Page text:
Heartfelt thank you for my visit last week. Gracias. May I call you “Cali?” I know it’s a little informal, but having spent time under your vibrant blue skies, surrounded by those orange trees, I’m feeling like we are friends, amigas. And I muse joyfully that when I return, we’ll be even closer. You can call me Naine…New and Improved New England. I write today thanking you for a lovely visit.
Thank you, Cali, for those mountains. Really. I’d not seen majesty like that since I lived in Alaska; I’d forgotten the prayer of those heights, the simple joy in gazing up, up, up. Thanks for outfitting them with a little snow on top; Mount Baldy looked amazing, shout out to your set designers.
Thank you Cali, for the traffic from Claremont to Santa Monica. No, really. Not only did I embrace rolling down the windows, but I felt like I was truly experiencing the freeway as a true Californian. When the Cohen Testimony was live on the LA’s KCRW, I was IN my glory – with scintillating testimony, boatloads of traffic, a sixteen-year-old daughter with earbuds in, sun and warmth – I was in my glorious, glorious, glorious element.
And when Elijah Cummings passionately and poetically summarized with the words,
“We’re better than that! We really are. And I’m hoping that all of us can get back to this democracy that we want, and that we should be passing on our children so they can do better than what we did.”
I did take my hands off the steering wheel and clapped. Full disclosure, I was at a complete stop, but the theatrics of Hollywood must have left their mark.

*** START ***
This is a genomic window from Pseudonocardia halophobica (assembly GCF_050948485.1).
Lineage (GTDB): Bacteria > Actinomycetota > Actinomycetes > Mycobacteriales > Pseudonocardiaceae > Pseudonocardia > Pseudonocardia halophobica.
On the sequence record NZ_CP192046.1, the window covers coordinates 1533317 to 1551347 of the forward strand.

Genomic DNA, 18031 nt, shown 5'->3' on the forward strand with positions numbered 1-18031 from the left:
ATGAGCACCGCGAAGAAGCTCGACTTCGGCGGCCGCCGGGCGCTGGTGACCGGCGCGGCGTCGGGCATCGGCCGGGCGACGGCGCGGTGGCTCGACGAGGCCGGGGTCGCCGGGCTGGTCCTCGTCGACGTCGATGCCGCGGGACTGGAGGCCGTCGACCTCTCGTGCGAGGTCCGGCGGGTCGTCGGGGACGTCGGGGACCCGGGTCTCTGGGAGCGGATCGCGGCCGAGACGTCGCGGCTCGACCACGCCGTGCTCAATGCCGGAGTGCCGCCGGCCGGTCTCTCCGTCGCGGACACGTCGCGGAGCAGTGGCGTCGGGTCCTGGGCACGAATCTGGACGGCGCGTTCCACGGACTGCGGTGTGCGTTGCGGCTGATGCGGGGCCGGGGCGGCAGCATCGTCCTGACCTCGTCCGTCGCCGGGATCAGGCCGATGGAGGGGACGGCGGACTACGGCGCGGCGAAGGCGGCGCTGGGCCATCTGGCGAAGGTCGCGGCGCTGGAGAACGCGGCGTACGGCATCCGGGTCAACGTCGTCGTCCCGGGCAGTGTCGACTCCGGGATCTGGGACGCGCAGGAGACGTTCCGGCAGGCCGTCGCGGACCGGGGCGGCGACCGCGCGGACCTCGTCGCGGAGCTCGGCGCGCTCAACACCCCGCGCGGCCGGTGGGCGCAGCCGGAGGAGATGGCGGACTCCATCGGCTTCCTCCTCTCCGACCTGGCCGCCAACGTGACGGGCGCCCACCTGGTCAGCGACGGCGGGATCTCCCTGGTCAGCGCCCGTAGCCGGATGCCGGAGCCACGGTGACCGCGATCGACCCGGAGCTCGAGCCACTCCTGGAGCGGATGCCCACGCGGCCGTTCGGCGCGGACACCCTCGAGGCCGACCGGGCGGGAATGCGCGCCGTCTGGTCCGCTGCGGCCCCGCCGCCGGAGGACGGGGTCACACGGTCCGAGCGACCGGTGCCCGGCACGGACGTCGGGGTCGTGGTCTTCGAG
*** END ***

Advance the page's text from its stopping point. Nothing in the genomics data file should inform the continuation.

Thank you, Cali, for reminding me of my lovely and purposeful job as a Spanish Teacher. Gracias. I adored hablaring español, eavesdropping on conversaciones, eating way too many fish tacos, delighting in mariachis, La Virgen de Guadalupe, diversity. Muchas gracias. I’ve come back to this snowy East Coast with even more purpose to teach, to share my experiences and to remind my students that when they are my age, we’ll have more Spanish speakers in the US than in Mexico. Es dinero en el banco – it’s money in the bank – to speak some Spanish, amigos. Thanks for the reminder, Cali. Me encanta hablar español – and those fish tacos have returned me larger than ever, but worth every bite, vale la pena. Gracias.
Finally, Cali, thank you for watching over my baby girl. While Maria studies at Scripps College in Claremont, she has also embraced rock climbing. Yes, Cali, rock climbing. Please continue to watch her as she rappels and relays and, well, does her thing. I can’t think of it too much as I will never sleep in any time zone. I kind of wish she’d taken up knitting but, well, with your weather out there, I do see the attraction of outside pursuits. Just, please, Cali, keep her safe. And if she falls, no need to let me know.
So, dear Cali, I muse joyfully on memories you provided during my few days on your coast. You reminded me we have a big, beautiful country with more than we need, beauty, diversity and glorious, glorious opportunity. Thank you, gracias. I’ll see you soon.
Susan Dromey Heeter, a writer from Dover who recently let her hair go au natural white, debuts her new column “Joyful Musings” at InDepthNH.org. Dromey Heeter is a secondary Spanish Teacher at Spaulding High School in Rochester and the mother of two teenage daughters. Writing has been her passion since her English majoring days at the University of Massachusetts in Amherst. Dromey Heeter has lived in The Netherlands, Alaska and currently basks in all things New England, including the frigid winters. An avid swimmer, Dromey Heeter’s great passion is to bring back body surfing as most children have no idea how to ride waves without ridiculous boogie boards. She also writes about thrift shopping and all things frugal in a column called “Budget Vogue” for the New Hampshire Union Leader.